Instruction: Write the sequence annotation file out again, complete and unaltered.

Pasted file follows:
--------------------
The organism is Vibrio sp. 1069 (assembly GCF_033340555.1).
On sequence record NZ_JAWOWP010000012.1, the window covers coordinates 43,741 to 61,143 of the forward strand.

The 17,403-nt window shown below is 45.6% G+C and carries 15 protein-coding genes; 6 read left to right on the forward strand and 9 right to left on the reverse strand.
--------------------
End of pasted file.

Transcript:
The organism is Vibrio sp. 1069 (assembly GCF_033340555.1).
On sequence record NZ_JAWOWP010000012.1, the window covers coordinates 43,741 to 61,143 of the forward strand.

The 17,403-nt window shown below is 45.6% G+C and carries 15 protein-coding genes; 6 read left to right on the forward strand and 9 right to left on the reverse strand.